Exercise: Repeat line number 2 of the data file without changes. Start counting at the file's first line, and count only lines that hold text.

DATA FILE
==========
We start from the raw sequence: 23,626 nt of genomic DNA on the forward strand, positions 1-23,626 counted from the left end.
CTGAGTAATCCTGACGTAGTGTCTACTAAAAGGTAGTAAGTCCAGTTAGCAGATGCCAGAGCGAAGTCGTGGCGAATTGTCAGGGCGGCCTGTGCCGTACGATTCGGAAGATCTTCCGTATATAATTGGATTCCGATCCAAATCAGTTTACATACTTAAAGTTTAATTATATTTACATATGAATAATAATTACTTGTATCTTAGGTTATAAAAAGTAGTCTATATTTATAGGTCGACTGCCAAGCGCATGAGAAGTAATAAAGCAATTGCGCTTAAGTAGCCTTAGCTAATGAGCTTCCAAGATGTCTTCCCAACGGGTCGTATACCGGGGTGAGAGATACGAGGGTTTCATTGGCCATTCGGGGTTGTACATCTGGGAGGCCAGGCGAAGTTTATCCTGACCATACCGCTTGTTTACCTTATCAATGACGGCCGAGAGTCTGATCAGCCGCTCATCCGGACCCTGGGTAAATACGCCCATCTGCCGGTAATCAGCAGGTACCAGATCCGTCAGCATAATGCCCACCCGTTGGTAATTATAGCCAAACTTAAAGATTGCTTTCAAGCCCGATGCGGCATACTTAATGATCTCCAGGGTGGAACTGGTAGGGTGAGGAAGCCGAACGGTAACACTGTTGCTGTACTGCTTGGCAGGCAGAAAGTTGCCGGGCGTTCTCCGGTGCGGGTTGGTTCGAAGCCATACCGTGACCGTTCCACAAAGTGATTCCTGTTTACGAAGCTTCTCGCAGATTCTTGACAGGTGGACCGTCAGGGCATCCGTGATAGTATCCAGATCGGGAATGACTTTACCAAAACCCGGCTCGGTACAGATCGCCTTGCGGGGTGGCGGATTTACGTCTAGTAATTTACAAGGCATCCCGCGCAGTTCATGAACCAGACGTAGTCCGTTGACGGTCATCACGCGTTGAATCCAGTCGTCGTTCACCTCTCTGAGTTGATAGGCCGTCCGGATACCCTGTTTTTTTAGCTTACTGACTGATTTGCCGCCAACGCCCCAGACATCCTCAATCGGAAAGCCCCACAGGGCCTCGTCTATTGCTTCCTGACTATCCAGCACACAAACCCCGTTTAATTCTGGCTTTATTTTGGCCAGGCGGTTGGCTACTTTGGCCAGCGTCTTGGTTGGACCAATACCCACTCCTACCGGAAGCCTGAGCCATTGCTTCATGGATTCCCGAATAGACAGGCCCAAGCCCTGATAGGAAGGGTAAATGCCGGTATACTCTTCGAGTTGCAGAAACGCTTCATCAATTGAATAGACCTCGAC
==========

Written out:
CTGAGTAATCCTGACGTAGTGTCTACTAAAAGGTAGTAAGTCCAGTTAGCAGATGCCAGAGCGAAGTCGTGGCGAATTGTCAGGGCGGCCTGTGCCGTACGATTCGGAAGATCTTCCGTATATAATTGGATTCCGATCCAAATCAGTTTACATACTTAAAGTTTAATTATATTTACATATGAATAATAATTACTTGTATCTTAGGTTATAAAAAGTAGTCTATATTTATAGGTCGACTGCCAAGCGCATGAGAAGTAATAAAGCAATTGCGCTTAAGTAGCCTTAGCTAATGAGCTTCCAAGATGTCTTCCCAACGGGTCGTATACCGGGGTGAGAGATACGAGGGTTTCATTGGCCATTCGGGGTTGTACATCTGGGAGGCCAGGCGAAGTTTATCCTGACCATACCGCTTGTTTACCTTATCAATGACGGCCGAGAGTCTGATCAGCCGCTCATCCGGACCCTGGGTAAATACGCCCATCTGCCGGTAATCAGCAGGTACCAGATCCGTCAGCATAATGCCCACCCGTTGGTAATTATAGCCAAACTTAAAGATTGCTTTCAAGCCCGATGCGGCATACTTAATGATCTCCAGGGTGGAACTGGTAGGGTGAGGAAGCCGAACGGTAACACTGTTGCTGTACTGCTTGGCAGGCAGAAAGTTGCCGGGCGTTCTCCGGTGCGGGTTGGTTCGAAGCCATACCGTGACCGTTCCACAAAGTGATTCCTGTTTACGAAGCTTCTCGCAGATTCTTGACAGGTGGACCGTCAGGGCATCCGTGATAGTATCCAGATCGGGAATGACTTTACCAAAACCCGGCTCGGTACAGATCGCCTTGCGGGGTGGCGGATTTACGTCTAGTAATTTACAAGGCATCCCGCGCAGTTCATGAACCAGACGTAGTCCGTTGACGGTCATCACGCGTTGAATCCAGTCGTCGTTCACCTCTCTGAGTTGATAGGCCGTCCGGATACCCTGTTTTTTTAGCTTACTGACTGATTTGCCGCCAACGCCCCAGACATCCTCAATCGGAAAGCCCCACAGGGCCTCGTCTATTGCTTCCTGACTATCCAGCACACAAACCCCGTTTAATTCTGGCTTTATTTTGGCCAGGCGGTTGGCTACTTTGGCCAGCGTCTTGGTTGGACCAATACCCACTCCTACCGGAAGCCTGAGCCATTGCTTCATGGATTCCCGAATAGACAGGCCCAAGCCCTGATAGGAAGGGTAAATGCCGGTATACTCTTCGAGTTGCAGAAACGCTTCATCAATTGAATAGACCTCGAC